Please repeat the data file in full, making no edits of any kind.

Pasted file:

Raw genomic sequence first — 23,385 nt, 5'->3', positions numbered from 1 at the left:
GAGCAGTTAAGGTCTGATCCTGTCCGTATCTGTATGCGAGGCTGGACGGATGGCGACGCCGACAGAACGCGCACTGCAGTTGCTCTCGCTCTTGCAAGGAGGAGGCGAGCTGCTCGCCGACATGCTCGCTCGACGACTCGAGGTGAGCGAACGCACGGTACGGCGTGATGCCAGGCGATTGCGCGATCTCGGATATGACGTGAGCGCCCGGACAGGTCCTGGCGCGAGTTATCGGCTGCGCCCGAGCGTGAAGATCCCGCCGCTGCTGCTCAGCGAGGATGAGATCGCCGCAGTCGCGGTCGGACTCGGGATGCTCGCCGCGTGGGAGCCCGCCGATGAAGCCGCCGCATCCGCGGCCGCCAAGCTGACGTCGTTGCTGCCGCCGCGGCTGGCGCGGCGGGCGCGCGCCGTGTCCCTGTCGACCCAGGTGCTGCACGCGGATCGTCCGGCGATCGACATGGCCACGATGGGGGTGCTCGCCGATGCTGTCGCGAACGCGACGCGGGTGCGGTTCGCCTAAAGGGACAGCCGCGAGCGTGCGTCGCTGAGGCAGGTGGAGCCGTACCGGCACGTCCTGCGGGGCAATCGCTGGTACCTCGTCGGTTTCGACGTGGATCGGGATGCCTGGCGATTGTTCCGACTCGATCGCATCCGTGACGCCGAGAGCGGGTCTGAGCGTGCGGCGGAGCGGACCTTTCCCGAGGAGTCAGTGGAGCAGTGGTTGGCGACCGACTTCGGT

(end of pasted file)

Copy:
Raw genomic sequence first — 23,385 nt, 5'->3', positions numbered from 1 at the left:
GAGCAGTTAAGGTCTGATCCTGTCCGTATCTGTATGCGAGGCTGGACGGATGGCGACGCCGACAGAACGCGCACTGCAGTTGCTCTCGCTCTTGCAAGGAGGAGGCGAGCTGCTCGCCGACATGCTCGCTCGACGACTCGAGGTGAGCGAACGCACGGTACGGCGTGATGCCAGGCGATTGCGCGATCTCGGATATGACGTGAGCGCCCGGACAGGTCCTGGCGCGAGTTATCGGCTGCGCCCGAGCGTGAAGATCCCGCCGCTGCTGCTCAGCGAGGATGAGATCGCCGCAGTCGCGGTCGGACTCGGGATGCTCGCCGCGTGGGAGCCCGCCGATGAAGCCGCCGCATCCGCGGCCGCCAAGCTGACGTCGTTGCTGCCGCCGCGGCTGGCGCGGCGGGCGCGCGCCGTGTCCCTGTCGACCCAGGTGCTGCACGCGGATCGTCCGGCGATCGACATGGCCACGATGGGGGTGCTCGCCGATGCTGTCGCGAACGCGACGCGGGTGCGGTTCGCCTAAAGGGACAGCCGCGAGCGTGCGTCGCTGAGGCAGGTGGAGCCGTACCGGCACGTCCTGCGGGGCAATCGCTGGTACCTCGTCGGTTTCGACGTGGATCGGGATGCCTGGCGATTGTTCCGACTCGATCGCATCCGTGACGCCGAGAGCGGGTCTGAGCGTGCGGCGGAGCGGACCTTTCCCGAGGAGTCAGTGGAGCAGTGGTTGGCGACCGACTTCGGT